Prawns, lobster fastest growing UK dishes

Prawns, lobsters and other crustaceans soared on the menus of United Kingdom restaurants in the first quarter of this year, while herring and cockle dishes plummeted.

Foodservice research firm Technomic found that, among the restaurants in its MenuMonitor database, the mentions of crustaceans on menus soared 128.6 percent in the first quarter; followed by yellowtail dishes, which rose 11 percent; eel dishes, up 9.4 percent; whitefish dishes, which rose 5 percent; and Yellowfin tuna dishes, which rose 4.8 percent.

“The big driver in this [crustacean trend] will be prawns, which are now pretty much omnipresent on menus of all types of restaurants,” Andy Gray, trade marketing manager for Seafish, told SeafoodSource. “Consumers are enjoying such species in everything from the reborn classic of prawn cocktail to prawn curries.”

In fact, Aagrah, which operates 13 restaurants throughout the U.K., recently added Jhinga Patanga, which features selected prawns cooked with onions, tomatoes, ginger, curry leaves, coconut and Bengali spices. The ingredients are wrapped in crispy pastry and then deep-fried. 

Lobster and langoustine dishes also remain popular across the country. “In addition to the traditional European lobster, the smaller and usually cheaper Canadian lobster has become increasingly readily available to diners/consumers over recent times here in the U.K.,” Gray said. “Many retailers run price promotions on Canadian lobster during festive holiday periods such as at Christmas time, exposing more consumers to eating lobster – which can then also influence eating out of home habits/behaviors.”

In addiiton, langoustines, a valuable catch of the U.K. fishing fleet, are mainly exported to Spain, France and other countries. Still, they are found on many U.K. restaurant menus, according to Gray.

Yellowtail dishes are growing as the popularity of sushi increases. For example, London-based sushi restaurant Gilgamesh offers yellowtail hamachi in nigiri, aburi or sashimi formats. Nobu also features several dishes, including Spicy Yellowtail Sushi Cup and Yellowtail Sashimi.

While eel is in short supply in the U.K., smoked eel is often seen on menus, particularly at Japanese-style restaurants, according to Gray.  Innovative dishes include Smoked Eel Mousse at Alimentum in Cambridge, as well as  Pumpkin Tortelli with smoked eel and burnt garlic broth Enoteca Turi in London.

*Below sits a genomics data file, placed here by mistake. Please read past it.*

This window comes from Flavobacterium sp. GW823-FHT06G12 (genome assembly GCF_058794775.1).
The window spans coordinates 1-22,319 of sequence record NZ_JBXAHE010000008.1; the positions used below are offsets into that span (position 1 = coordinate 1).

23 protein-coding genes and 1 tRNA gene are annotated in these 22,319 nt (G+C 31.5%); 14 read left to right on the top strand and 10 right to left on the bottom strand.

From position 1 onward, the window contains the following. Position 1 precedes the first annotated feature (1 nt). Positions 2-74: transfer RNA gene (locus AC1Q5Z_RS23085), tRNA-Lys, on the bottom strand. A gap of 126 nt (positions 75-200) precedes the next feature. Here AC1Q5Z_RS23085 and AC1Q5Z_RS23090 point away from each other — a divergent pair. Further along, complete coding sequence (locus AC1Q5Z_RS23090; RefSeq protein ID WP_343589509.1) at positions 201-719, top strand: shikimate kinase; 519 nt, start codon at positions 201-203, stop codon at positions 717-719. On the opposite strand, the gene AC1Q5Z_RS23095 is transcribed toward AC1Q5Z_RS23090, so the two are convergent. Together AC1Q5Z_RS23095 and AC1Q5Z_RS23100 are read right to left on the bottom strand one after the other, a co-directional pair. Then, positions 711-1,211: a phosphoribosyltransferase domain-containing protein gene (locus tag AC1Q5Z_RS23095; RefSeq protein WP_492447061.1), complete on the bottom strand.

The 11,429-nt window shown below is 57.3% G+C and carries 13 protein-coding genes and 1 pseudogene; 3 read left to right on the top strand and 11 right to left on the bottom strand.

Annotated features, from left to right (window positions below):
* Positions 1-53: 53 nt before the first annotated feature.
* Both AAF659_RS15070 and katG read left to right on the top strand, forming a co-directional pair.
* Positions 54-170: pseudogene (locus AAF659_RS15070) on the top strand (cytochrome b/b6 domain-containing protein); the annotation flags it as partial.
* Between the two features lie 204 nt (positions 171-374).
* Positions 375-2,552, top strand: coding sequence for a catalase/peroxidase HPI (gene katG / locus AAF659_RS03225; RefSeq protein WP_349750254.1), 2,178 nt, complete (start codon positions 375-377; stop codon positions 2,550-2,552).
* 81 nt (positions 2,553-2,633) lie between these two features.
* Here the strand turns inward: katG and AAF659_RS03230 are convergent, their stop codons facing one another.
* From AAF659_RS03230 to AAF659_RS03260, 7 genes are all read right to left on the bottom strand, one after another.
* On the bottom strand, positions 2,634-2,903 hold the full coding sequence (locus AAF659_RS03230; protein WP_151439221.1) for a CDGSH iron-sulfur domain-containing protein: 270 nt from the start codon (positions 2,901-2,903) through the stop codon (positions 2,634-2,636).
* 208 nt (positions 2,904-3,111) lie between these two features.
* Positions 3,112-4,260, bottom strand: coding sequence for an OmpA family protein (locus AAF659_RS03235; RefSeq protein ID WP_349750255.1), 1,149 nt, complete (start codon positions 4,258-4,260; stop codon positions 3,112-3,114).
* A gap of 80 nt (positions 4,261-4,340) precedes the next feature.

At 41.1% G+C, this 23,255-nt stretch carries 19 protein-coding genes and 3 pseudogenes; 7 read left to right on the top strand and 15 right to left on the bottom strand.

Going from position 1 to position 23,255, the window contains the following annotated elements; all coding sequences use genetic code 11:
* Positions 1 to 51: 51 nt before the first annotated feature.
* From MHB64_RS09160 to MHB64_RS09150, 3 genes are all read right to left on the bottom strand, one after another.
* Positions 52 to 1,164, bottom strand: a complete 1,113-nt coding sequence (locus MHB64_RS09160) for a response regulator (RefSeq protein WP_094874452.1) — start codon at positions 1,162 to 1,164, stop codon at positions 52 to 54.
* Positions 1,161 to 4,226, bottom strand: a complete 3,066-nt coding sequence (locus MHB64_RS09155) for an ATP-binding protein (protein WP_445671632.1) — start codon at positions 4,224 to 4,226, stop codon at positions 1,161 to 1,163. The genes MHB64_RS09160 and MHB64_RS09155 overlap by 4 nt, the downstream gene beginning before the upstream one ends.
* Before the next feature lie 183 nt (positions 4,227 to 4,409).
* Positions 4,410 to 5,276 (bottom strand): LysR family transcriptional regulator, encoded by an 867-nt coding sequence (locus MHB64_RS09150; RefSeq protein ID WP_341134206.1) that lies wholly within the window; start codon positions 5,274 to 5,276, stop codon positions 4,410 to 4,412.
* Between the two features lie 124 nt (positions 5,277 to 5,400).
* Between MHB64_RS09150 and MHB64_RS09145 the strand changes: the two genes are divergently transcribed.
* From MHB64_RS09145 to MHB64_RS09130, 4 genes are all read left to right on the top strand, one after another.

The growth of yellowfin tuna dishes can be attributed to the growing popularity of Japanese restaurants, which use the tuna in many dishes, according to Gray. However, it is not only featured in sushi and other Japanese-style dishes.

For example, The Bell at Skenfrith offers a Nicoise Salad with Seared, Peppered Yellowfin Tuna, while Cote Brasserie restaurants carry a Tuna Carpaccio that highlights yellowfin tuna. Meanwhile, national chain Loch Fyne serves a Yellowfin Tuna Steak.

The fastest declining menu items in the first quarter, according to Technomic, were: cockle, down 85.7 percent; herring, down 66.7 percent; burgundy snail, which declined 50 percent; sturgeon, which fell 50 percent; and swordfish dishes, down 50 percent.

“Still often enjoyed by an older demographic of consumer, cockles may be found in some starter dishes in restaurants, or perhaps served as an additional menu ingredient in a main dish such as ‘Pan-Fried Hake with Cockle’,” Gray said.

Herring, once widely available and eaten by many consumers, has fallen out of favor in recent years, according to Gray. “Rich in omega 3s, it is often seen by consumers as a fiddly fish to eat, possessing many small bones.”


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